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No, only the blood of Christ and the renewal of the Holy Spirit can cleanse us from sin.
No, only the blood of Christ can cleanse us from sin.
John answered them all, saying, “I baptize you with water, but he who is mightier than I is coming, the strap of whose sandals I am not worthy to untie. He will baptize you with the Holy Spirit and fire.”
“He shall baptize you with the Holy Spirit and with fire.” It is asked, why did not John equally say, that it is Christ alone who washes souls with his blood? The reason is, that this very washing is performed by the power of the Spirit, and John reckoned it enough to express the whole effect of baptism by the single word Spirit. The meaning is clear, that Christ alone bestows all the grace which is figuratively represented by outward baptism, because it is he who “sprinkles the conscience” with his blood. It is he also who mortifies the old man, and bestows the Spirit of regeneration. The word fire is added as an epithet, and is applied to the Spirit, because he takes away our pollutions, as fire purifies gold.
The great classic text that celebrates and announces the believer’s baptism into Christ is 1 Corinthians 12:13: “For in one Spirit we were all baptized into one body—Jews or Greeks, slaves or free—and all were made to drink of one Spirit.” That speaks of the Spirit’s initiating us into the body of Christ, and that happened to me when I was just twelve years old. I’d never heard of the baptism of the Holy Spirit, but I was indeed baptized by the Holy Spirit. And now as the years have gone by, what was an objective fact has become a subjective reality in my life.
When I was baptized by the Spirit, I was regenerated, born again. I was born of the Spirit, John 3 says. What a beautiful picture. The metaphor of being born again describes a divine obstetrics because I was taken out of darkness and I was brought into light, and I began to see things.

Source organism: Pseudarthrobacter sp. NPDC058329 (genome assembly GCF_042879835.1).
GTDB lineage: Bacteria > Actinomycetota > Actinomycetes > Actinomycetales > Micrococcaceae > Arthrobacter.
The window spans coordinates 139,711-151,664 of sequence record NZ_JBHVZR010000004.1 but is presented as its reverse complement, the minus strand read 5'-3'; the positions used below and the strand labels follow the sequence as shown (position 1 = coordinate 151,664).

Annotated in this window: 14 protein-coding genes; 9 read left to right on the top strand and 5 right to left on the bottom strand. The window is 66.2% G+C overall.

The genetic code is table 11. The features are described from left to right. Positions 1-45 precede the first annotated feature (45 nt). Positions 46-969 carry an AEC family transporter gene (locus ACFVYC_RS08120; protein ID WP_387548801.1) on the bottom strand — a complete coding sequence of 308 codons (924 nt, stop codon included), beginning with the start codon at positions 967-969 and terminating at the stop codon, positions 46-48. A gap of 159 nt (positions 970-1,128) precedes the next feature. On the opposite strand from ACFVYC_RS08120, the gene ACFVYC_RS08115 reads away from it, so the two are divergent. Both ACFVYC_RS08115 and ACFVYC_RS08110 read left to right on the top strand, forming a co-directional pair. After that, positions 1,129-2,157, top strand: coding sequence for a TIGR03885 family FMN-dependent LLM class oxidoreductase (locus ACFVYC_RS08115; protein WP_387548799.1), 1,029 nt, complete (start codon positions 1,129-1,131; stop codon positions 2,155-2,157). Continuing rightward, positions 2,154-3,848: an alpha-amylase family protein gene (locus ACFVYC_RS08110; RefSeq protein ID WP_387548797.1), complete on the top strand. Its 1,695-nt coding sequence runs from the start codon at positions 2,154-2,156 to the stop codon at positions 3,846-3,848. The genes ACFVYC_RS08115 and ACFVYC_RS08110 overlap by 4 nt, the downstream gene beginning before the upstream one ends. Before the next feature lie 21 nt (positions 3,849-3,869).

At the same time I was regenerated, I was indwelled by the Holy Spirit. Jesus says in John 14 that the Spirit “will live with you” and “will be in you.” I lost my father when I was a little boy and had a sense of being alone in this world. When I became indwelt, a sense of paternity overtook my soul, of being adopted. I didn’t know that I’d been tagged by the Holy Spirit or sealed by the Holy Spirit. As it says in Ephesians 1:13–14: “In him you also, when you heard the word of truth, the gospel of your salvation, and believed in him, were sealed with the promised Holy Spirit, who is the guarantee of our inheritance until we acquire possession of it, to the praise of his glory.” That further gave me a sense of protection and reality, that I was tagged for eternity by the Holy Spirit when I was baptized by the Spirit.
When I was baptized in the Spirit, I was also prayed for. Romans 8:26 says, “Likewise, the Spirit helps us in our weakness. For we do not know what to pray for as we ought.” The Holy Spirit prays with groanings that cannot be uttered because he knows our hearts (Rom. 8:26).
And then, at the same time, I was enlightened. I can remember as a boy at a camp going back to my cabin, getting out my Bible, underlining in it, and having the Word come alive to me, as it has continued to come alive in my life. Now when John the Baptist pointedly said, “I baptize you with water, but [Christ] will baptize you with the Holy Spirit and fire,” he was talking about the superiority of Jesus’s baptism. Water can wash only the outside, but the Spirit and fire regenerate and cleanse the inside. And so that is the great abiding reality and joy of being baptized with the Spirit and fire. The Holy Spirit is making all things new and constantly conforming us to the image of Christ.
Lamb of God, our baptism is a sign that we are saved not by our own righteousness, but because we have been given the righteous- ness of Christ. Let us not make baptism the object of our trust, but look instead to the cleansing work of Jesus, beautifully depicted in baptism. Amen.